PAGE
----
Here’s this week’s policy news:
5 takeaways from the Spending Review by Jay Kennedy
Jay Kennedy, DSC’s Director of Research and Policy, created a summary of the Chancellor’s Spending Review highlighting some key developments relating specifically to charities. Highlights from the review include the launch of a £4 billion ‘Levelling Up Fund’, which will ‘invest in local infrastructure that has a viable impact on people and their communities and support economic recovery’. Sunak also gave greater insight into how the proposed UK Shared Prosperity Fund – designed to fill gaps caused by the loss of EU funds – would work in practice. The government plans to match ‘receipts from EU structural funds, on average reaching around £1.5 billion per year’ whilst also providing new forms of funding for pilot programmes/approaches supporting communities across the UK. In less positive news, spending on international aid is set to be temporarily reduced by 0.2%. Still, the UK remains in its position as the world’s second biggest aid donor – but this is the second time cuts to the aid budget have been made this year. In June, research warned that 45% of international development charities were forecast to collapse within the next year. Cuts to spending and widespread ineligibility for the Coronavirus Community Support Fund (due to most aid organisations operating abroad) were cited as reasons for this trend. There is a consensus in the sector that this is potentially the worst time for cutbacks, and if anything, spending should be increased. The Archbishop of Canterbury echoed the concerns of non-profits in a conversation with The Observer last week. He said: “A global recovery from the economic consequences of the pandemic requires a global response. Keeping our aid commitment is a strong signal that the UK is a reliable partner for long-term economic, social, environmental and educational advancement across the globe.”
Around three-quarters of Britons are planning to make charitable donations this Christmas, according to a research by Ecclesiastical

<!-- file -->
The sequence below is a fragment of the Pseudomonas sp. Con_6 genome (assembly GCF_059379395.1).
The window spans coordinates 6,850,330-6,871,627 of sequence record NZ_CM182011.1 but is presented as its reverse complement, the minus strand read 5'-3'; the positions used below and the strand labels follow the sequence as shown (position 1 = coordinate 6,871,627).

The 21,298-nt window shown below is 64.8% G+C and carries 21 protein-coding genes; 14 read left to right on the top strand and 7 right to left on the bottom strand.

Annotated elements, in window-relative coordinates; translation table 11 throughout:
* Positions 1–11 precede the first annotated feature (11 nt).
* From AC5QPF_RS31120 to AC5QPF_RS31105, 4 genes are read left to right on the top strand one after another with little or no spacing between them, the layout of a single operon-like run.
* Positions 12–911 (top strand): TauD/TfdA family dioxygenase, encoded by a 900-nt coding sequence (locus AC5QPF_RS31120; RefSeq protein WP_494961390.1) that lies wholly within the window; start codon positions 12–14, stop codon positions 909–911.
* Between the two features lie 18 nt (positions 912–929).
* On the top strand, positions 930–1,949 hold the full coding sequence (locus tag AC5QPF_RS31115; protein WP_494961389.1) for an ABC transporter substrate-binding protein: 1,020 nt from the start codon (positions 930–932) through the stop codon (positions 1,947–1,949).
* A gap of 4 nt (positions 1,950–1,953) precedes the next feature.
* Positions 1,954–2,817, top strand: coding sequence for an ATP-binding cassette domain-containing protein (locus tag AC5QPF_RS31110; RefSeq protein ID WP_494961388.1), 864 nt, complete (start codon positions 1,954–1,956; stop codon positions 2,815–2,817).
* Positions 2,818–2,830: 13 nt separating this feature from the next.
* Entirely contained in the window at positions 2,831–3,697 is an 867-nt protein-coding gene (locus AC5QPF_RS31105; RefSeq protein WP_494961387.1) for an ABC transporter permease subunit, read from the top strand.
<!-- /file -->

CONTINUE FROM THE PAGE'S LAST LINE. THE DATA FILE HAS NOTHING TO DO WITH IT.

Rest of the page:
A massive 84% of respondents felt that ‘charitable giving was more important at this time than in previous years’, with causes such as animals and wildlife, health and the community being amongst the most popular. The survey was designed to complement Ecclesiastical’s 12 Days of Giving campaign, which is awarding £1,000 to 10 charities every weekday from the 7th until the 22nd of December. A total of 120 charities – nominated by the public – will receive a share of £120,000. Nominations are still open, and you can vote for your favourite charity here.
Twelve charities have been awarded grants as part of the latest round of the Tampon Tax Fund
Since 2015, the Department for Digital, Culture, Media and Sport (DCMS) has invested funds generated from VAT on women’s sanitary products into projects seeking to improve the lives of disadvantaged women and girls. The fund has released £77 million in grants to date. This particular round will go towards funding domestic abuse services and expanding rape crisis services, amongst other causes.
AVECO’s article outlines what qualities it expects to see in the next chair of the Charity Commission
In 2018, the DCMS Select Committee voiced concerns about Baroness Stowell’s political impartially and knowledge about charities – and this piece takes a similar tone. In an ideal world, Stowell’s successor should not only speak publicly about political independence, but should have no identifiable ties with political parties or figures. They should seek challenge ‘false or misleading’ narratives about charities, such as the idea that charities should not have paid staff – which has been circulated in past Charity Commission meetings. The piece also advocates for someone who does not necessarily have an extensive background in the sector, but understands that charities are highly diverse – in the ways in which they are constituted and run. Ultimately, AVECO hopes the new chair pushes for greater transparency, accountability, and is committed to rebuilding trust between the sector and its regulator.